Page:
The rest of it has faded from my memory, but that feeling of communal celebration is something I’ll never forget. I had done my share of cheering for the hometeam, and I had experienced the swell of an entire ballpark’s energy rise up before. But this was something else. The scale was epic. We were celebrating a moment that had already been recorded into history. Here’s hoping we can feel that way again. Go Cubs.

 

 


Angelino in the Outfield (Episode XXXI: The ALCS and NLCS)

Written by :
Published on : October 21, 2016

 

 

We’ve come a long way. And it’s been an emotional roller coaster of a week. I’ve sat in silence in the nosebleed section of Dodger Stadium, while my beloved juggernaut of a team forgot how to hit. I’ve had a full-on doggypile in my living room. Somewhere in there, the Cleveland Indians won the American League pennant. For this week’s episode, I’m going to give you all of the games from the past week, and my reaction to them immediately after. You get to ride in the roller coaster with me for the ups and the downs. And then feel assured that we still have a long way to go.

 

Thursday, October 13th. NLDS Game 5. The Dodgers beat the Nationals 4-3. They take the series 3-2.

Wow. It’s pretty rare that a Division Series game would be considered an instant classic. But this year, we’d already had Games 1, 3 and 4 of the Cubs-Giants series vie for that title. And now we have what might go down as “The Clayton Kershaw Game” if it weren’t for the fact that that one-hour-and-six-minute 7th inning was one of the most bizarre/unique innings in the history of baseball. I could listen to people dissect every decision by managers, Dusty Baker and Dave Roberts, in that inning, forever. And luckily for me, baseball nerds are going to be talking about this one for a long time.

 

Prior to that 7th inning, the game already had its fair share of pivotal moments. The Nationals went up 1-0 in the 2nd, but also stranded runners on first and third. They also had runners on second and third in the 3rd inning, when Roberts brought in Joe Blanton (his set-up guy!) to replace Rich Hill. Blanton got Anthony Rendon to fly out and the Nats squandered another scoring opportunity. In the 4th, Max Scherzer still hadn’t allowed a hit. And he’d end up striking out the side, but it was his 13-pitch walk to Justin Turner in the inning that would be consequential deeper into the game. Yeah. A two-out walk in the top of the 4th, where the runner was stranded. It mattered. And that was all before third base coach, Bob Henley, waved Jayson Werth home in the 6th.

 

 That 13-pitch walk to Justin Turner would come back to haunt Max.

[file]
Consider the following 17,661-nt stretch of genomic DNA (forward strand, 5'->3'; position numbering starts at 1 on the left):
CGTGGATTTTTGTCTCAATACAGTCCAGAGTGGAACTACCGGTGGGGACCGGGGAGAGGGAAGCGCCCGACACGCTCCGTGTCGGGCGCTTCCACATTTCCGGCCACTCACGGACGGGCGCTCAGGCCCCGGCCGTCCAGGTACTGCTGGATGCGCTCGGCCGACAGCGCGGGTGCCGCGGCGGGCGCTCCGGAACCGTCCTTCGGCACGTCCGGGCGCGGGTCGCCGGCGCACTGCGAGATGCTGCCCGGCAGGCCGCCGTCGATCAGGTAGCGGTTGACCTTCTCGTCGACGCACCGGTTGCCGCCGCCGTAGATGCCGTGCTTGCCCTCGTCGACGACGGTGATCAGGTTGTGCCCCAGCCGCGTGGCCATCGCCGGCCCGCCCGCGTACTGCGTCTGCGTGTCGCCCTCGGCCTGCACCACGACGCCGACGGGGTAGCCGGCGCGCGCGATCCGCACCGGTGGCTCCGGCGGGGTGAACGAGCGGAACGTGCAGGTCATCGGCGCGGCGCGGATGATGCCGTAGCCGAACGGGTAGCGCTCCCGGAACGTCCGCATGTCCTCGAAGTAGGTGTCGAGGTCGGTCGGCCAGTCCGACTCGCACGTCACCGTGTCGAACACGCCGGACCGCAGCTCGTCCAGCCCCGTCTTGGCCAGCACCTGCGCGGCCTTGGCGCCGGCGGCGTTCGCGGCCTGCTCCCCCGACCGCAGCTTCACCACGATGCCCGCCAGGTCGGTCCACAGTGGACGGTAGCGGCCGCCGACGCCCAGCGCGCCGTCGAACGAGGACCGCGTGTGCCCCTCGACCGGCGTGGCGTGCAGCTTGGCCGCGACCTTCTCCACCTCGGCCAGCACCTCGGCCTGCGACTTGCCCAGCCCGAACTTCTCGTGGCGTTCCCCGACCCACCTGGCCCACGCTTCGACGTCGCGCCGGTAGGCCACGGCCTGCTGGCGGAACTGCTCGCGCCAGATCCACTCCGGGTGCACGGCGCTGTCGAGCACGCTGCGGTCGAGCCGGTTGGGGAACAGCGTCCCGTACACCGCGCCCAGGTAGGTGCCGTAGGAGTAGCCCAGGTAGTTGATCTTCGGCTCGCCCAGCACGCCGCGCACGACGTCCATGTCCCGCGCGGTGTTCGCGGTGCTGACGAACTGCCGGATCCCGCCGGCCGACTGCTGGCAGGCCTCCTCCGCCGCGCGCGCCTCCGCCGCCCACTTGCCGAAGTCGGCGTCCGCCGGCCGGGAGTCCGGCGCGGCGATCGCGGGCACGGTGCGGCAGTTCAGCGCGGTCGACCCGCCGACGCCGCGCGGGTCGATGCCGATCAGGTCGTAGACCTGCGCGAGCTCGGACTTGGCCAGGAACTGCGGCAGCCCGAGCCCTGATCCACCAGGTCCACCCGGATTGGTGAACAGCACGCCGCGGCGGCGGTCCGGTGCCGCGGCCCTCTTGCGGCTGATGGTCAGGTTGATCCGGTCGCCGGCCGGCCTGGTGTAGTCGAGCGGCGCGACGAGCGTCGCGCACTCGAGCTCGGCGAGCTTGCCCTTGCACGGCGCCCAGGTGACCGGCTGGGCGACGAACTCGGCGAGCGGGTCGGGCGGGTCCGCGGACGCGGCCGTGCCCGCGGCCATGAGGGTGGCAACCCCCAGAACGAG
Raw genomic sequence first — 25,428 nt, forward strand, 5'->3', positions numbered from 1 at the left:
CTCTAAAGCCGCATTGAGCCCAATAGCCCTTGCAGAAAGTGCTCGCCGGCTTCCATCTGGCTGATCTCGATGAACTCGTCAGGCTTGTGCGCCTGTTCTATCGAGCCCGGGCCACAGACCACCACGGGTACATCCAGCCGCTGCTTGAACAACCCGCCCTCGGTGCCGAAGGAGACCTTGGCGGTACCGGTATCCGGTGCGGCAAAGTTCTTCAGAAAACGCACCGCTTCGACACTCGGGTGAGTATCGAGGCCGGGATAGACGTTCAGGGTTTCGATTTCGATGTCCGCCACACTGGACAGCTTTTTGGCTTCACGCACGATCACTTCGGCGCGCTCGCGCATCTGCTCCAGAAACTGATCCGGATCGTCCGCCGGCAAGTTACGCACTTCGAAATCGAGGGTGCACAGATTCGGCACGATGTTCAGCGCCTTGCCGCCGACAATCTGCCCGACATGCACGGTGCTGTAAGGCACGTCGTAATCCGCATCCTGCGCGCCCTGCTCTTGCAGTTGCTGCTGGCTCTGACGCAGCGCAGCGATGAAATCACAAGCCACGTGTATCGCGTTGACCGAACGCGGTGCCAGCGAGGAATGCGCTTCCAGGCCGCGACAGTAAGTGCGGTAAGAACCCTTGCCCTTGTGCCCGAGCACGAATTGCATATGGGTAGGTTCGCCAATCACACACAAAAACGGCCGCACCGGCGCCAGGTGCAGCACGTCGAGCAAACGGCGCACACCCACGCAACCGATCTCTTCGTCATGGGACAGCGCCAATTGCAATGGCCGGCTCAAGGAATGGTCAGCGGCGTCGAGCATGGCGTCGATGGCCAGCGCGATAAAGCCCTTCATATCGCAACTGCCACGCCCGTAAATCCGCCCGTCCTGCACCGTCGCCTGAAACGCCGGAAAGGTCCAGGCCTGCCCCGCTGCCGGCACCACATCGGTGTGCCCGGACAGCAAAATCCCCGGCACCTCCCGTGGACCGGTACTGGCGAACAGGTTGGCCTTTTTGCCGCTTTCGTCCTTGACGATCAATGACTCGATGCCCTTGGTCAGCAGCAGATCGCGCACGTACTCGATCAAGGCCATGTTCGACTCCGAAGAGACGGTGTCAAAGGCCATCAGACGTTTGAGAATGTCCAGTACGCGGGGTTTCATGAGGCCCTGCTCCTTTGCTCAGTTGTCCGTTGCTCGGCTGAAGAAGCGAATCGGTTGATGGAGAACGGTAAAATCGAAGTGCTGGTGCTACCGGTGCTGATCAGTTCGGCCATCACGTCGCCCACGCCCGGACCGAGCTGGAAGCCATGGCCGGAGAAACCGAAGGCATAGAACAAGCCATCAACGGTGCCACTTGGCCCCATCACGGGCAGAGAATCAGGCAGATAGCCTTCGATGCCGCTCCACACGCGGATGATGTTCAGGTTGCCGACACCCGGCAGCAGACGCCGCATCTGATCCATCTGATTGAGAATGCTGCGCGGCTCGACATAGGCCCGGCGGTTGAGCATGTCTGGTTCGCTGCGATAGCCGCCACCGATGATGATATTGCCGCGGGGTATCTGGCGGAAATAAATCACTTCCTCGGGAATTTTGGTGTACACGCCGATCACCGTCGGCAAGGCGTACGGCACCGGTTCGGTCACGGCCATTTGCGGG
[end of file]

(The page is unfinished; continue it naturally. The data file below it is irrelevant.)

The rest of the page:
That was quite possibly the worst ‘send’ I have ever seen in my life. I know you’re supposed to be aggressive with two outs. I know the bottom of the order was coming up. And I know the Nats had already stranded two guys at third. But even the Dodgers seemed to be going, “What are you thinking???” when the ball was relayed home. I’ve re-watched that play ten times now. And my eyes tell me that Werth had already rounded third when Corey Seager got the relay throw. But in my head, I’ll always remember it comically, like the slowest, most awkward runner on earth was midway between second and third and just kept a-scootin’ on home. Maybe Henley lost the ball in the corner. Maybe Andrew Toles just played it perfectly. Maybe Julio Urias’ pickoff of Bryce Harper in the previous inning cost Werth valuable lead distance from first. Maybe it was just a perfect storm of suck. The juke attempt at the end and defeated facial expression from Werth did not help. The only thing that could have made that worse is if they only lost by one run or something.

 

The very next pitch of the game, in the top of the 7th, was bashed over the wall by Joc Pederson, tying the score at 1. Nobody thinks it was a bad pitch. There was no sign of fatigue or a loss in velocity in Scherzer. It was just a great piece of hitting by Pederson. And Baker still yanked Scherzer after 99 pitches. It might be the first time in history people were complaining for Baker NOT leaving someone in. But why even bring Scherzer out for the 7th if you were just gonna yank him after one ‘mistake’? And now how consequential does that 13-pitch walk to Turner look? Because if he’s at 80-something pitches, he probably gets left in the game. He’d only given up 1 run on 5 hits to that point. This is a guy who will probably win the Cy Young this year. He’s getting paid $15 million. Isn’t this exactly what you’re paying him to be? Instead, the Nats opted to send in the clowns.